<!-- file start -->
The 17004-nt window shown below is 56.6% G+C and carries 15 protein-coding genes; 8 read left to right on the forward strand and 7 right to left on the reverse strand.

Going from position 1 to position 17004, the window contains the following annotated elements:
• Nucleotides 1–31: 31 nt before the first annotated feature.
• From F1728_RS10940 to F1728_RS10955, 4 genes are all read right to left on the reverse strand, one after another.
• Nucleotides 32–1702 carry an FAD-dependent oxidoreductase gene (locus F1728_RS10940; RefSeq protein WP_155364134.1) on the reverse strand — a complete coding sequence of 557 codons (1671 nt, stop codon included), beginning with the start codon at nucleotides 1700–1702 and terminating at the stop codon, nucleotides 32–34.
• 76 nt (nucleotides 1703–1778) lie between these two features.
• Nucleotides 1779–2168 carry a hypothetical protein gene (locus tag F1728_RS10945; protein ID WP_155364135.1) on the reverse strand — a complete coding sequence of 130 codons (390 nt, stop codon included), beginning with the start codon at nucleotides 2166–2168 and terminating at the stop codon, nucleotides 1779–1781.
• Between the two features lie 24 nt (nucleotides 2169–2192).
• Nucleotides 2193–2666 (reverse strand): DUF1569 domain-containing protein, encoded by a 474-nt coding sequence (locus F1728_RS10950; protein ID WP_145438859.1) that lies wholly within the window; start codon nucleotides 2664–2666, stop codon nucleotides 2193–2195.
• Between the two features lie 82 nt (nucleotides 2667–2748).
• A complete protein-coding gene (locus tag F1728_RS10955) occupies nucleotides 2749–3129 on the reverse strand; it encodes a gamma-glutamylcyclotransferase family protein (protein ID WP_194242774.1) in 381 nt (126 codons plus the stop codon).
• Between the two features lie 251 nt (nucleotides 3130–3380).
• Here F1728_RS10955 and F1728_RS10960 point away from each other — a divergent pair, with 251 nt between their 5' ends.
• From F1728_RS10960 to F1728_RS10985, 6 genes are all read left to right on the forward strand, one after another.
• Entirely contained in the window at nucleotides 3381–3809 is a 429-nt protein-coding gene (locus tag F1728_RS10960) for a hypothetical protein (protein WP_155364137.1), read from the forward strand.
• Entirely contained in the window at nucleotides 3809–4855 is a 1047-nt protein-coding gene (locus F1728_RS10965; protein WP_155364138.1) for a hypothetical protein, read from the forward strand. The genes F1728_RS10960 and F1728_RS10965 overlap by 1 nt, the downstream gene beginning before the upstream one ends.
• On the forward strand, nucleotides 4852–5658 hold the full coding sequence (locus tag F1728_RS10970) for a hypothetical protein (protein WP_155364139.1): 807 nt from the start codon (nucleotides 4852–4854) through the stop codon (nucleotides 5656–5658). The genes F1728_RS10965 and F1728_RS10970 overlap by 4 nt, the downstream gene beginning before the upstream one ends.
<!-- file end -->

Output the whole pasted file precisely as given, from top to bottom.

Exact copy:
The 17004-nt window shown below is 56.6% G+C and carries 15 protein-coding genes; 8 read left to right on the forward strand and 7 right to left on the reverse strand.

Going from position 1 to position 17004, the window contains the following annotated elements:
• Nucleotides 1–31: 31 nt before the first annotated feature.
• From F1728_RS10940 to F1728_RS10955, 4 genes are all read right to left on the reverse strand, one after another.
• Nucleotides 32–1702 carry an FAD-dependent oxidoreductase gene (locus F1728_RS10940; RefSeq protein WP_155364134.1) on the reverse strand — a complete coding sequence of 557 codons (1671 nt, stop codon included), beginning with the start codon at nucleotides 1700–1702 and terminating at the stop codon, nucleotides 32–34.
• 76 nt (nucleotides 1703–1778) lie between these two features.
• Nucleotides 1779–2168 carry a hypothetical protein gene (locus tag F1728_RS10945; protein ID WP_155364135.1) on the reverse strand — a complete coding sequence of 130 codons (390 nt, stop codon included), beginning with the start codon at nucleotides 2166–2168 and terminating at the stop codon, nucleotides 1779–1781.
• Between the two features lie 24 nt (nucleotides 2169–2192).
• Nucleotides 2193–2666 (reverse strand): DUF1569 domain-containing protein, encoded by a 474-nt coding sequence (locus F1728_RS10950; protein ID WP_145438859.1) that lies wholly within the window; start codon nucleotides 2664–2666, stop codon nucleotides 2193–2195.
• Between the two features lie 82 nt (nucleotides 2667–2748).
• A complete protein-coding gene (locus tag F1728_RS10955) occupies nucleotides 2749–3129 on the reverse strand; it encodes a gamma-glutamylcyclotransferase family protein (protein ID WP_194242774.1) in 381 nt (126 codons plus the stop codon).
• Between the two features lie 251 nt (nucleotides 3130–3380).
• Here F1728_RS10955 and F1728_RS10960 point away from each other — a divergent pair, with 251 nt between their 5' ends.
• From F1728_RS10960 to F1728_RS10985, 6 genes are all read left to right on the forward strand, one after another.
• Entirely contained in the window at nucleotides 3381–3809 is a 429-nt protein-coding gene (locus tag F1728_RS10960) for a hypothetical protein (protein WP_155364137.1), read from the forward strand.
• Entirely contained in the window at nucleotides 3809–4855 is a 1047-nt protein-coding gene (locus F1728_RS10965; protein WP_155364138.1) for a hypothetical protein, read from the forward strand. The genes F1728_RS10960 and F1728_RS10965 overlap by 1 nt, the downstream gene beginning before the upstream one ends.
• On the forward strand, nucleotides 4852–5658 hold the full coding sequence (locus tag F1728_RS10970) for a hypothetical protein (protein WP_155364139.1): 807 nt from the start codon (nucleotides 4852–4854) through the stop codon (nucleotides 5656–5658). The genes F1728_RS10965 and F1728_RS10970 overlap by 4 nt, the downstream gene beginning before the upstream one ends.